Genuine CCisco IOS Software, 2800 Software (C2800NM-SPSERVICESK9-M), Version 12.4(15)T13b, RELEASE SOFTWARE (fc1)
ROM: System Bootstrap, Version 12.4(13r)T11, RELEASE SOFTWARE (fc1)

Router uptime is 2 minutes
System returned to ROM by power-on
System image file is "flash:c2800nm-spservicesk9-mz.124-15.T13b.bin"

Cisco 2811 (revision 53.51) with 509952K/14336K bytes of memory.
Processor board ID XXXXXXXXXXXW2
2 FastEthernet interfaces
DRAM configuration is 64 bits wide with parity enabled.
239K bytes of non-volatile configuration memory.
126000K bytes of ATA CompactFlash (Read/Write)

HELLFIRE
Premium
join:2009-11-25
kudos:18
reply to mrcurto
How much faster are you looking to get, just as a question? I had a colleauge who had a 2801 and benched it I THINK
around 40Mbps or so with services, but he didn't show me what he had in his config. 1841 / 2801 / 2811 / 2821 / 2851s
use the same gen CPU (250Mhz - 450Mhz??? clock, no L2 cache) so base performance is acceptable but isn't anything to write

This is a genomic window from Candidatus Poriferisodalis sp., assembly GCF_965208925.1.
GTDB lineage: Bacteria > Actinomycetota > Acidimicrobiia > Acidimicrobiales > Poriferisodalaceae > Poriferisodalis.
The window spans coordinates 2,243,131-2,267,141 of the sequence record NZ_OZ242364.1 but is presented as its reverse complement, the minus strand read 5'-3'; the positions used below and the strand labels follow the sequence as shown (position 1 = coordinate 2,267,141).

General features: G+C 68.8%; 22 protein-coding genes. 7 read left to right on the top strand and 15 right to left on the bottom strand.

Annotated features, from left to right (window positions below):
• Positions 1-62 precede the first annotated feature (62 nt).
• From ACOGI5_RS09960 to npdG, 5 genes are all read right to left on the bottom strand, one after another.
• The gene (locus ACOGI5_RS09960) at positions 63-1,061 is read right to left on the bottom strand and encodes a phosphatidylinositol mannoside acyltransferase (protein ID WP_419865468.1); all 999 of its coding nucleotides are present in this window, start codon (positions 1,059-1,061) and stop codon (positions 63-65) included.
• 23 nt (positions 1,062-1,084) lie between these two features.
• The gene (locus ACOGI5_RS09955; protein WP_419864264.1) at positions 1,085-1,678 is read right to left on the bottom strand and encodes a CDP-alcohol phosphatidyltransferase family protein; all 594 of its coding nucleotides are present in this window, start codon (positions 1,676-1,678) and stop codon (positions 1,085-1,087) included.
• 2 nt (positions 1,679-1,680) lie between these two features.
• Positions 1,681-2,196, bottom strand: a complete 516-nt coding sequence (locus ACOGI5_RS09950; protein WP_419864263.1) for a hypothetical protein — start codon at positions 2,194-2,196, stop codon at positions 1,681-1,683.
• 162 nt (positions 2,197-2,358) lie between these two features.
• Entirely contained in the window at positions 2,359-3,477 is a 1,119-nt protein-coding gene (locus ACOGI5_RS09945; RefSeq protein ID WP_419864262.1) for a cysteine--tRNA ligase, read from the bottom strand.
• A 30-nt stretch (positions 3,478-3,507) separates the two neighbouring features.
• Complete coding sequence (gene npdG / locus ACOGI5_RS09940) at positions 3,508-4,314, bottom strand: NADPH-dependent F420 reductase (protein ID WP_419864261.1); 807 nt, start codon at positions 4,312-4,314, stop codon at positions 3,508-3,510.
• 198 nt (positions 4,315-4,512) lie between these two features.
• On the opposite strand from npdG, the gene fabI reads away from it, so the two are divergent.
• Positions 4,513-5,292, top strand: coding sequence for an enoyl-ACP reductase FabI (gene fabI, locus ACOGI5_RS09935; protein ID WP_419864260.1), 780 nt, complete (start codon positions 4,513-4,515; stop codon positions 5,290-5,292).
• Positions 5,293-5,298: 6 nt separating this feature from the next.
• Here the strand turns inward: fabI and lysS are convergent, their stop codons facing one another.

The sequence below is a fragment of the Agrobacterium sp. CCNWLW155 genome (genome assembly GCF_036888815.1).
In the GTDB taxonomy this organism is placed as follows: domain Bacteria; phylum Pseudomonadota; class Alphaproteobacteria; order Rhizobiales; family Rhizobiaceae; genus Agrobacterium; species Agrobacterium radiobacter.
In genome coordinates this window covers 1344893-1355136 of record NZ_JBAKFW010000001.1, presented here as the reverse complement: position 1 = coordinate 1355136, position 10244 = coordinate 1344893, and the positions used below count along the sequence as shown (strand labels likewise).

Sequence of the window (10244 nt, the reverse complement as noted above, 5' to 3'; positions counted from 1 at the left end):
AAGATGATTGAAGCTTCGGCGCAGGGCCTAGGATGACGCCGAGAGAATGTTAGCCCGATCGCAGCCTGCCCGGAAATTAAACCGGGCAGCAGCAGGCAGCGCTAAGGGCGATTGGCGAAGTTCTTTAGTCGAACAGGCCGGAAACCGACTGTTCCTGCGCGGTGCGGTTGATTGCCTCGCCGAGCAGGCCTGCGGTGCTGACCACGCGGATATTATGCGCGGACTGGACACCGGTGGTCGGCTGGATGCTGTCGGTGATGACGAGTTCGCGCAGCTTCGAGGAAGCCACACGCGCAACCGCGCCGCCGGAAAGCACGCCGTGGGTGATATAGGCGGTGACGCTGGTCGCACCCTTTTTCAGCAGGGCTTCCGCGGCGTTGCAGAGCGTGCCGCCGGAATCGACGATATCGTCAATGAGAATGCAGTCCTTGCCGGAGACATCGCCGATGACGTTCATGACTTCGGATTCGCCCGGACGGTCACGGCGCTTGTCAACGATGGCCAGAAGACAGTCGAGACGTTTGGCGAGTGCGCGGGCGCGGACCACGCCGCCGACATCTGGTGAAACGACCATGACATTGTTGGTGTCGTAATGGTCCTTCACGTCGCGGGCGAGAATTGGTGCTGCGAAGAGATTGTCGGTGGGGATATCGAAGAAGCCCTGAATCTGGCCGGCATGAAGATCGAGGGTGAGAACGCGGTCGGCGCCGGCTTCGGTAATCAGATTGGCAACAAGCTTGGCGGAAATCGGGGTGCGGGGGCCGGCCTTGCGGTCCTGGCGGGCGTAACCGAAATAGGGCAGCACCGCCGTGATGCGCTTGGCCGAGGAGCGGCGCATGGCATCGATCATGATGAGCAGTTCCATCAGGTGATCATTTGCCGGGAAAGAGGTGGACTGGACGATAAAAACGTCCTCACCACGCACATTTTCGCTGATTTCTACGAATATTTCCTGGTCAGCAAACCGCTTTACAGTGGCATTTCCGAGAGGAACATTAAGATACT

home about. If you were planning VPN functionality, you'll likely want to get a expansion crypto card.

The later 180x and 181x use a MUCH more beefy CPU, but don't come with any sort of expandability via the xWIC and NMx
cards mentioned.

A support contract, DEPENDING ON WHAT IS GOTTEN, will entitle you to raising TAC cases for technical assistance,
ordering RMA parts on an 8x5 or 24x7x4 level, and downloading software from CCO. If you need this, you will need
to budget for this, as this can add up to a couple hundred dollars per year, depending on what you need / want.

Two other caveats about this --

a) just because it as "Cisco" written on it doesn't mean you can automatically attach a contract to it. Ebay gear can
for sure raise red flags with contract resellers and Cisco, and they may outright refuse to sell you a support contract
based on the device serial #.

b) x8xx gear is EOL, and the last date to be able to attach a support contract was 2012. If you were to get a 28xx
router, you couldn't attach a support contract to it anyways.

If you do want Cisco gear and the support contract attached to it, then I'd look at getting from a reseller that offers
the equipment AND the support contract at time of purchase, rather than buying seperately.

Again, not trying to scare you from your purchase, just warning you of the pitfalls OP.

The show ver looks legit, you may want to take note of the following for future reference :

quote:
System image file is "flash:c2800nm-spservicesk9-mz.124-15.T13b.bin"
spservice indicates SERVICE PROVIDER this was likely a router sitting at an ISP or similar.